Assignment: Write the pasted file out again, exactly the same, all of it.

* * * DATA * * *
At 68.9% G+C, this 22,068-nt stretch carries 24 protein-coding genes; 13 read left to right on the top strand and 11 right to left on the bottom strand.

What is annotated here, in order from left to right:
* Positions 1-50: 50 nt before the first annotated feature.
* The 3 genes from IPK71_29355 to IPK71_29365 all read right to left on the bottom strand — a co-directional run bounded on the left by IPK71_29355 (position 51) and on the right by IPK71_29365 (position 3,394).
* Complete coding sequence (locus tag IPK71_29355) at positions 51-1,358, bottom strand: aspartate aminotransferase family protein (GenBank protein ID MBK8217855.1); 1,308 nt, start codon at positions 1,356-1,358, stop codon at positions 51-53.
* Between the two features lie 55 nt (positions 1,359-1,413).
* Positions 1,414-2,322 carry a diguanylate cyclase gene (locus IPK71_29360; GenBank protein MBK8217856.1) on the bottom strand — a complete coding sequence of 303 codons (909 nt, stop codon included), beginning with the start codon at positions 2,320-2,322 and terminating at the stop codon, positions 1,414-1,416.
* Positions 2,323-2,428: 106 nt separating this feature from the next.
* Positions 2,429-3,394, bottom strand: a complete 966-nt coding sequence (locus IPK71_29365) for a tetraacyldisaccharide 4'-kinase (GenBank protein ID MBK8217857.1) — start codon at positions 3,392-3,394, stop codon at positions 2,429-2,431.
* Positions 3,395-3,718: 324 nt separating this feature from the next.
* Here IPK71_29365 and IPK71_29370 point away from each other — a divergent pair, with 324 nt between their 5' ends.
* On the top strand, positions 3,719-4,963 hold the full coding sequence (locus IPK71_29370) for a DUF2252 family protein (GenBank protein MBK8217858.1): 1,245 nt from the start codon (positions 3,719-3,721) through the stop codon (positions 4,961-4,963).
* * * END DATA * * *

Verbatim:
At 68.9% G+C, this 22,068-nt stretch carries 24 protein-coding genes; 13 read left to right on the top strand and 11 right to left on the bottom strand.

What is annotated here, in order from left to right:
* Positions 1-50: 50 nt before the first annotated feature.
* The 3 genes from IPK71_29355 to IPK71_29365 all read right to left on the bottom strand — a co-directional run bounded on the left by IPK71_29355 (position 51) and on the right by IPK71_29365 (position 3,394).
* Complete coding sequence (locus tag IPK71_29355) at positions 51-1,358, bottom strand: aspartate aminotransferase family protein (GenBank protein ID MBK8217855.1); 1,308 nt, start codon at positions 1,356-1,358, stop codon at positions 51-53.
* Between the two features lie 55 nt (positions 1,359-1,413).
* Positions 1,414-2,322 carry a diguanylate cyclase gene (locus IPK71_29360; GenBank protein MBK8217856.1) on the bottom strand — a complete coding sequence of 303 codons (909 nt, stop codon included), beginning with the start codon at positions 2,320-2,322 and terminating at the stop codon, positions 1,414-1,416.
* Positions 2,323-2,428: 106 nt separating this feature from the next.
* Positions 2,429-3,394, bottom strand: a complete 966-nt coding sequence (locus IPK71_29365) for a tetraacyldisaccharide 4'-kinase (GenBank protein ID MBK8217857.1) — start codon at positions 3,392-3,394, stop codon at positions 2,429-2,431.
* Positions 3,395-3,718: 324 nt separating this feature from the next.
* Here IPK71_29365 and IPK71_29370 point away from each other — a divergent pair, with 324 nt between their 5' ends.
* On the top strand, positions 3,719-4,963 hold the full coding sequence (locus IPK71_29370) for a DUF2252 family protein (GenBank protein MBK8217858.1): 1,245 nt from the start codon (positions 3,719-3,721) through the stop codon (positions 4,961-4,963).